From the desk of Steven Strazza @Sstrazza
It’s been about a month since small- and mid-caps resolved to the upside and made fresh highs.
As we all are aware, these were simply massive head-fakes. We’re right back to where we started–stuck in the middle of the same range we’ve been in all year.
There was also plenty of evidence from our intermarket relationships and ratios to support these moves. Discretionary-versus-staples ratios broke to fresh highs. Copper versus gold. Stocks versus bonds. Inflation expectations. They all made new highs recently. But, just like most stocks on an absolute basis, many of these breakouts have since failed.
Of all these developments, it’s hard to argue that any is more important than the stocks-versus-bonds ratio retracing back beneath its Q1 highs. With long rates making new lows and stocks selling off, let’s talk about how we are approaching both of these asset classes right now.
Here’s the S&P 500 $SPY relative to long-term Treasury bonds $TLT, zoomed out to the early 2000s.
We’re looking at a beautiful base-on-base pattern that resolved higher in Q1. The ratio made a strong leg higher through Q2 as stocks aggressively outperformed bonds. The ratio peaked in May and began to coil in a tight continuation pattern. This makes a lot of sense, as most stocks also peaked and started to consolidate during the first half of the year.
When stocks are outperforming bonds, it’s usually a safe bet that they’re also working higher on an absolute basis. Just look at how strong the relationship is between the stocks-versus-bonds ratio and the small-cap Russell 2000 $IWM:
Both charts experienced a strong leg up into the beginning of the year. Then, they paused and began to consolidate in a tight range. And, just recently, both tried to make upside resolutions but were unsuccessful. Stocks aren’t just range-bound on an absolute basis; they’re also trading in a sideways range relative to their alternatives.
Let’s zoom in and look at some levels:
Notice how the ratio ran into resistance and began to consolidate at our upside objective at the 161.8% retracement. After a failed attempt to resolve higher, this week SPY/TLT undercut its former highs and is right back in its old range. Notice how momentum has been waning and was unable to achieve an overbought reading to confirm the new highs.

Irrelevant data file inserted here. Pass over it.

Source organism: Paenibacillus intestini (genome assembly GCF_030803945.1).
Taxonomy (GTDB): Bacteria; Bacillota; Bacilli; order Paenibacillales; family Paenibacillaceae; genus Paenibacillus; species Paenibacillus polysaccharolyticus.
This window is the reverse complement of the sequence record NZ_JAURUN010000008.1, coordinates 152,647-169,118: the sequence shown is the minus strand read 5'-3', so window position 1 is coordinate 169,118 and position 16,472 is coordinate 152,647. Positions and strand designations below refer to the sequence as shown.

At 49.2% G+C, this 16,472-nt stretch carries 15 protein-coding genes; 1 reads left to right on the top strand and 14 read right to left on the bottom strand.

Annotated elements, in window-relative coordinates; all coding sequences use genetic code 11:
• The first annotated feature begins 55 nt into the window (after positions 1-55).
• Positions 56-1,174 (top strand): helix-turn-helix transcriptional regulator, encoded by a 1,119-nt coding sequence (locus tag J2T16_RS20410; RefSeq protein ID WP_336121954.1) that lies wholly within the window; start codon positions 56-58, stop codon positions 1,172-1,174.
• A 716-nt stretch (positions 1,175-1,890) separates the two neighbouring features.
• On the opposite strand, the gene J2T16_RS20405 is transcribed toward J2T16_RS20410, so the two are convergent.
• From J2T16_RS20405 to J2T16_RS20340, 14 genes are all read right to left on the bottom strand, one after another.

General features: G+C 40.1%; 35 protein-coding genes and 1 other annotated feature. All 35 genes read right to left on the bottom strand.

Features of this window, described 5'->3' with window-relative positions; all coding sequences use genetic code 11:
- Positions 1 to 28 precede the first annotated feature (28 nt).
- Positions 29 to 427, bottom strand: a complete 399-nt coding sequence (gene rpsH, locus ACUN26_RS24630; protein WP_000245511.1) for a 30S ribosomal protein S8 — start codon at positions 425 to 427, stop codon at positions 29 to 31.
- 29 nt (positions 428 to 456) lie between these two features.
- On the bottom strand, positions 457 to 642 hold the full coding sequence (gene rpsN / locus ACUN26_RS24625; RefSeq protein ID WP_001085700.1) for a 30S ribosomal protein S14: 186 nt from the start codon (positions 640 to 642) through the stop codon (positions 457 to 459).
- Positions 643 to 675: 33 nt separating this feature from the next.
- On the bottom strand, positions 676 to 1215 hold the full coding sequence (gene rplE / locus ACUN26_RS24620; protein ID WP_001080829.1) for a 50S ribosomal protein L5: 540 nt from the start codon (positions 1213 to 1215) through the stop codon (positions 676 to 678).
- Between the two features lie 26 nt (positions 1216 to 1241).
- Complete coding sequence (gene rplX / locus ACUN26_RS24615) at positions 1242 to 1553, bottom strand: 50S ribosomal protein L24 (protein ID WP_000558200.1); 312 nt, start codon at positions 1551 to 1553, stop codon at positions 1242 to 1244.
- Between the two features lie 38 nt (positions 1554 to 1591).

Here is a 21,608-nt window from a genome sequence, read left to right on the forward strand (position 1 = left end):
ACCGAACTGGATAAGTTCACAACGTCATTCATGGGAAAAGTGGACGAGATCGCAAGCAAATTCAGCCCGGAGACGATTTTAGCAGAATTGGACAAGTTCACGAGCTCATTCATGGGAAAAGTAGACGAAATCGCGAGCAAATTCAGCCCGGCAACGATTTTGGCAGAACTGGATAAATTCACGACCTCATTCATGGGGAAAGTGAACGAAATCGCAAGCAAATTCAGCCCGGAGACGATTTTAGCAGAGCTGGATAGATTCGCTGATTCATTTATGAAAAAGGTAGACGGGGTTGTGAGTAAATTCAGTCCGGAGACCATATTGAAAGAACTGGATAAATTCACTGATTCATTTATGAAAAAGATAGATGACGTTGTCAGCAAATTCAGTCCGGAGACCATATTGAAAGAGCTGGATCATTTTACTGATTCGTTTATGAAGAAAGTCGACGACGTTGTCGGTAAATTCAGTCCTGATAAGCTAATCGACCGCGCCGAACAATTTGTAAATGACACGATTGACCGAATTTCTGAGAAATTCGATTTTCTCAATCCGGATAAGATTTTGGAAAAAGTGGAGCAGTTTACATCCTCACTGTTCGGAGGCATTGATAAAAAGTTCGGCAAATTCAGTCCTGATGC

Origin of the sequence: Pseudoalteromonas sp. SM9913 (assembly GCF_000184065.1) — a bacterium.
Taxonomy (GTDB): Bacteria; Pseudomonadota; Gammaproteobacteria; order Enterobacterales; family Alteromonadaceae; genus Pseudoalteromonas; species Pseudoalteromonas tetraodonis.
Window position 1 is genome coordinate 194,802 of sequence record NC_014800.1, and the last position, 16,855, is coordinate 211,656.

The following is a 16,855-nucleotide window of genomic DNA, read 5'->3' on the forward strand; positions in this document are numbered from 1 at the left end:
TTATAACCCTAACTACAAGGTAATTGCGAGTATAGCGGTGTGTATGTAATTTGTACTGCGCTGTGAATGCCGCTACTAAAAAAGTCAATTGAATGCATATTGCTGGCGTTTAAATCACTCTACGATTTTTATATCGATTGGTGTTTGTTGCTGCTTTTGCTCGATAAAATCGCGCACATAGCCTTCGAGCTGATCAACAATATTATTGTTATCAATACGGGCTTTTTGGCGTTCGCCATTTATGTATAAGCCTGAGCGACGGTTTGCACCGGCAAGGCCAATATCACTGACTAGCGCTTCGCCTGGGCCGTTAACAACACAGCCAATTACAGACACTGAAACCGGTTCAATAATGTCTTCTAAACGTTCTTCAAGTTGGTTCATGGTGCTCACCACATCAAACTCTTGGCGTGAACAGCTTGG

As long as the ratio remains in its current range and above the summer lows, our outlook on stocks versus bonds is neutral. If we violate the lower bounds, we’re looking for downside toward the base breakout level of 2.40. We want to be favoring bonds if and when this happens. On the other hand, if the ratio repairs the recent damage and reclaims last week’s highs, the alpha will be back with the stock market, and we’ll want to reposition accordingly.
For now, it’s just a mess. There is no relative edge between these asset classes.
For the better part of 2021, there have been stocks we’ve wanted to be buying. And there have also been stocks we’ve wanted to be selling. The stock market has been a mixed bag, and it’s only become more bifurcated as the year progresses.
When we look at the bond market, it’s the same story. There are short-duration bonds, which have done poorly as the short end of the curve has been playing catch-up to the long end. We can use the short-term treasury bond ETFs $IEI and $IEF to express this bearish thesis.
As long as the US 5-Year Yield $FVX holds above its first-half highs of 0.95%, we want to be sellers of short-duration bonds. We’ve already been short for months now.
But when we look at long-duration bonds, the picture is quite different. For example, TLT is currently challenging the upper bounds of its year-to-date range while the US 30-Year Yield $TYX breaks to its lowest level since January.
The 30-year is the cheat code here. As long as it’s below the summer lows around 1.80%, we’re buyers of TLT above 151 with a near-term target of 162.
There are stocks we want to be buying and stocks we want to be selling. And there are bonds we want to be buying and bonds we want to be selling.
As far as any edge between the two on a relative basis is concerned, it really depends on what stocks and what bonds we’re talking about. The S&P 500 versus long-duration Treasury bonds is a hot mess right now. There’s nothing actionable on a relative basis until the present range resolves in one direction or another.
The takeaway here is simple: If yields continue moving in opposite directions, we’re buying and selling bonds of different maturities.
The levels for bonds and interest rates are clear and well-defined. If the 30-year reverses higher, we have no business buying long bonds. In the case this happens, and we’re proven wrong, our downside is limited. And we should find out soon.
In the event the market comes under further pressure, we’ll likely be happy to own some Treasuries here.
Do we have this right? Let us know what you think!
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